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Topics - Gregor Vuga

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AW:Dark Age / Playtest, thoughts
« on: March 06, 2014, 06:56:39 AM »
We played yesterday. I thought it would just be a one-off playtest between campaigns of other games, but everyone wanted to play again, so we're going to do a mini-campaign of it (2-5 more sessions, say).

I was the MC. The players picked the Wicker Wise, Outlaw Heir and War Herald. We might have another player joining next week.

Character creation went faster than expected, especially for the WW and WH. The Outlaw Heir took a bit longer with his lands.

We were a bit unsure about those. We decided that his aunt had murdered his parents and his sister (the rightful heir according to old blood) and taken the throne. The title "outlaw" implied than he was in hiding or otherwise persecuted while she ruled the land, but then he also has a town of 12.000 people that's his by right, and it seemed to be the largest settlement on the map by far, leaving his aunt almost nothing to rule over. I'm assuming that as the MC I should throw in many lands and holdings that are outside the PC's rights in a situation such as this?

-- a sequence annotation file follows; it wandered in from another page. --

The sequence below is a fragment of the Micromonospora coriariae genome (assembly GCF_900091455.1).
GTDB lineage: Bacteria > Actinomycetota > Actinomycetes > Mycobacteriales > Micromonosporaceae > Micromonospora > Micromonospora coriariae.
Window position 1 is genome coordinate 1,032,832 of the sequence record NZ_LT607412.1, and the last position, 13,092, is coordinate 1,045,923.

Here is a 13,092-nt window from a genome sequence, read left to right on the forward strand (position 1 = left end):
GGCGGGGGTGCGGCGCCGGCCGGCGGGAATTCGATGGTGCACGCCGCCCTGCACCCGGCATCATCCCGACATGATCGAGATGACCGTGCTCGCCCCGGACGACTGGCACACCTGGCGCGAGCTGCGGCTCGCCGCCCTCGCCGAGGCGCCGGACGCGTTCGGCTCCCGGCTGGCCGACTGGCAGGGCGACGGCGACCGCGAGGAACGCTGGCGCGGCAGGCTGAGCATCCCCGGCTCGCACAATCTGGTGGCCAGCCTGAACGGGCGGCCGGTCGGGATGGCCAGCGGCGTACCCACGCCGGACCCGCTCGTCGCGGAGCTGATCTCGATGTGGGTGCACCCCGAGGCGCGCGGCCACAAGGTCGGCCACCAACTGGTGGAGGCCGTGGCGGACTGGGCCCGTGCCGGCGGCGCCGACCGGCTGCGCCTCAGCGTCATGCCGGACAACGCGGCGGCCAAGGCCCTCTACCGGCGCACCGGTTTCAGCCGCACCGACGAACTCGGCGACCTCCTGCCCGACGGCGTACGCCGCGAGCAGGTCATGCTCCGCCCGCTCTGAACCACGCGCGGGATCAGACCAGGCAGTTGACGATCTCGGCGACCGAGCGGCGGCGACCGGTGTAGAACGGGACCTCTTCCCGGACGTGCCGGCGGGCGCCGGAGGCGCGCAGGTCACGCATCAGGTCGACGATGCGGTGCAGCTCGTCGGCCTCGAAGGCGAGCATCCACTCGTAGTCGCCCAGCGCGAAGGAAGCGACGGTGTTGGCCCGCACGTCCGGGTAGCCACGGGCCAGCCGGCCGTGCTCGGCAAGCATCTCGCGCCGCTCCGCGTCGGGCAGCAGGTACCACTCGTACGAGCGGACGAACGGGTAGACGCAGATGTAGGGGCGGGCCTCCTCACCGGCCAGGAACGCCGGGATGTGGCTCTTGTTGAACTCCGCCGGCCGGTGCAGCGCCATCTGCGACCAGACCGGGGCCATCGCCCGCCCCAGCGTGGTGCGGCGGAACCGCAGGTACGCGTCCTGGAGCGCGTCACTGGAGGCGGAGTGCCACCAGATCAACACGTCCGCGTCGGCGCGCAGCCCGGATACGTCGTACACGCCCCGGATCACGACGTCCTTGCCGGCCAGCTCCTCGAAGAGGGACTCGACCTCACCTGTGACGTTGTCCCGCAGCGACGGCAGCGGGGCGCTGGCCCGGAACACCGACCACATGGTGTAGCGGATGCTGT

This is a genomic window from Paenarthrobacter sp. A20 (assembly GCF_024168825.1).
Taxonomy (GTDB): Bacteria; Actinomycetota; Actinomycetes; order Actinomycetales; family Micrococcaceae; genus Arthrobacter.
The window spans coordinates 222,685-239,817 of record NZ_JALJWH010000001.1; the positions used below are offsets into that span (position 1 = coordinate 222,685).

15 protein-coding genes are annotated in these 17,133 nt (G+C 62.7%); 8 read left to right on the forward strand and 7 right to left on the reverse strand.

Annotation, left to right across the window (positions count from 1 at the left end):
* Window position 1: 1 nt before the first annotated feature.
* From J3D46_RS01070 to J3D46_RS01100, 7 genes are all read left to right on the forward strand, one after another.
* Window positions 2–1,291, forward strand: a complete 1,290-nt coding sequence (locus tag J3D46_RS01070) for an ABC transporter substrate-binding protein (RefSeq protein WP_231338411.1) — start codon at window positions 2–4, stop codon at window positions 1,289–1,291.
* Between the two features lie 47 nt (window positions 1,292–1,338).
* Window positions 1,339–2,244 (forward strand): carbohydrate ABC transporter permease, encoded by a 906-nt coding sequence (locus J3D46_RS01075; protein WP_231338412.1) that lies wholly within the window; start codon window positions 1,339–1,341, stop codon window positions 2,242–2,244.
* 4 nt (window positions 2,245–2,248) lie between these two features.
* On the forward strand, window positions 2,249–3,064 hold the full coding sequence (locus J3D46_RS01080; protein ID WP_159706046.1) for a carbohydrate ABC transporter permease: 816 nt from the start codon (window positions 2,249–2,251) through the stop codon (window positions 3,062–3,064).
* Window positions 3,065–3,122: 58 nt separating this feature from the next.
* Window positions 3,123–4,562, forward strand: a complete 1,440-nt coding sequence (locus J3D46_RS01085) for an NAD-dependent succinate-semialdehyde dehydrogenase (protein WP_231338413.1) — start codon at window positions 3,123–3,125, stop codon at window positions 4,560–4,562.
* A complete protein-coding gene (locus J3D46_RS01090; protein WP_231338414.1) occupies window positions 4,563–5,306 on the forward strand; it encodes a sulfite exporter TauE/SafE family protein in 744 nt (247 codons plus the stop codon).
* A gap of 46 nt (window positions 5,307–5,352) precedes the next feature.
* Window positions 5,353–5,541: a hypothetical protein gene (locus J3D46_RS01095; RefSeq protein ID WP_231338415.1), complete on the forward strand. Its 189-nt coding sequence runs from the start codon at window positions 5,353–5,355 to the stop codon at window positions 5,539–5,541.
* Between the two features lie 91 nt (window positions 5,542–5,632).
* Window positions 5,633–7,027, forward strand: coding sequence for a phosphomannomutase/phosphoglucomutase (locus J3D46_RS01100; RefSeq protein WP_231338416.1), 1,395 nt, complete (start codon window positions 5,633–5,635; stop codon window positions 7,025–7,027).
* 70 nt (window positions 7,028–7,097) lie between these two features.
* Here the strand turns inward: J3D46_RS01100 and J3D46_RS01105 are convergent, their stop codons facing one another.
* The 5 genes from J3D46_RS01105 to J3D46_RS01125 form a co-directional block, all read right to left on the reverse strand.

I noticed Tim's group rolled Fortunes at the start of the session. We didn't because it says "change of seasons". I guess both are fair.

Like I intuited on my first cursory readthrough, there's a lot more to keep track of than in regular AW. In AW you probably have only one or two characters that have any kind of holding or following. Here everyone has lots of lands and people, and it's awesome. Everyone was excited by this. It's definitely more work, but it didn't seem too much of a burden. As a MC I liked that I could handle their lands and people as part of their character. When the War-Herald proposed a suicidal battle plan to his people, I did the typical AW "tell them the possible consequences and ask", which resulted in 5/6ths of his people leaving before the battle (take away their stuff etc.). It was a very cool moment.

I think I definitely want some sort of worksheet to keep track of all the PC's allies and resources.